Tips for Planting Holly Bushes
By Joseph Boyle
, last updated June 9, 2011
Planting Holly bushes is easy and rewarding, as Holly is a distinct, easily identifiable plant, with slightly spiked leaves and its signature beautiful bright red berries. The glossy, dark green leaves stay on the shrub year round. Their familiar look makes them a popular choice for landscape design. They are often used as a wonderfully textured backdrop for other, more showy plants. Holly has a history intertwined with human cultures dating back to ancient times, having been used in pagan rituals as well as a symbol of Christmas in the Christian religion. Today they are popularly used for mainly ornamental purposes. Though the berries are not edible for humans, they are often utilized as decorations. Holly is actually a genus that comprises over 400 different varieties. They have been known to grow to heights of anywhere from one foot to over seventy feet tall.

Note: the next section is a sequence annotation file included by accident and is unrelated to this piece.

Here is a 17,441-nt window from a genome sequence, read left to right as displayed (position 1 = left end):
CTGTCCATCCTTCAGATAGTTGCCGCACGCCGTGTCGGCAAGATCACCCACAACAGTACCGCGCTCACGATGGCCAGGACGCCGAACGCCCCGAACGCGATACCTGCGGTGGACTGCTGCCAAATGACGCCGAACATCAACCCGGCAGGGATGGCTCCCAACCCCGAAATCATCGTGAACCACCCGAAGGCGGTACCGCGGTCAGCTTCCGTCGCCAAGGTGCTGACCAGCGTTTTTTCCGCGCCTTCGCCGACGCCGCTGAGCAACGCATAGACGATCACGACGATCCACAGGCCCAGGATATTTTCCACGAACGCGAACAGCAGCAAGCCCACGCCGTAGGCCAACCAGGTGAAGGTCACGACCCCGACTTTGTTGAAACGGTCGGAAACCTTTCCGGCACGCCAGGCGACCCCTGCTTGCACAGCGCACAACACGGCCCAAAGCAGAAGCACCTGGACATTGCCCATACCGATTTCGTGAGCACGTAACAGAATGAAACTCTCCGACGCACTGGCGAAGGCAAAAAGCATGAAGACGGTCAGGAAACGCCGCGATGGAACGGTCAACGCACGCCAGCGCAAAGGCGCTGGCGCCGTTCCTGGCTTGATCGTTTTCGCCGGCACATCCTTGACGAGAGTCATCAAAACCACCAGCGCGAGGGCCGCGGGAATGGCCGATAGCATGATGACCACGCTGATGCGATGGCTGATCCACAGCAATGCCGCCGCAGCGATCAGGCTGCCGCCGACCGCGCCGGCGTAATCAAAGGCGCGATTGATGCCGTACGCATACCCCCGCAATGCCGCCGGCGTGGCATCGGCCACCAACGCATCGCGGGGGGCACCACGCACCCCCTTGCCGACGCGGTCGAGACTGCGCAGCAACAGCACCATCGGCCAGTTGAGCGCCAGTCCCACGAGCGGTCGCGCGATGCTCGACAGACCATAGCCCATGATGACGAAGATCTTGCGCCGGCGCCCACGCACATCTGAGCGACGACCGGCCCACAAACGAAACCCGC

If you would like to plant holly shrubs in your yard or garden, the best time for planting is in spring or autumn. This is because during these times temperatures are usually fairly mild making the transition much easier for the plant. In choosing a location to plant your holly bush, make sure you find an area that will receive full sunlight, that is at least 6 hours per day. The ideal soil type will be well-draining and slightly acidic. If you are cultivating holly for its berries, you should be aware that there are both male and female varieties of the holly shrub and that only the female plants produce berries. What this means for planting is that you will need to plant one male and one female fairly close to each other so that the female will produce berries. Holly does well when fertilized once a year. It does not need a ton of water, two inches per week during drought conditions and even less during normal conditions.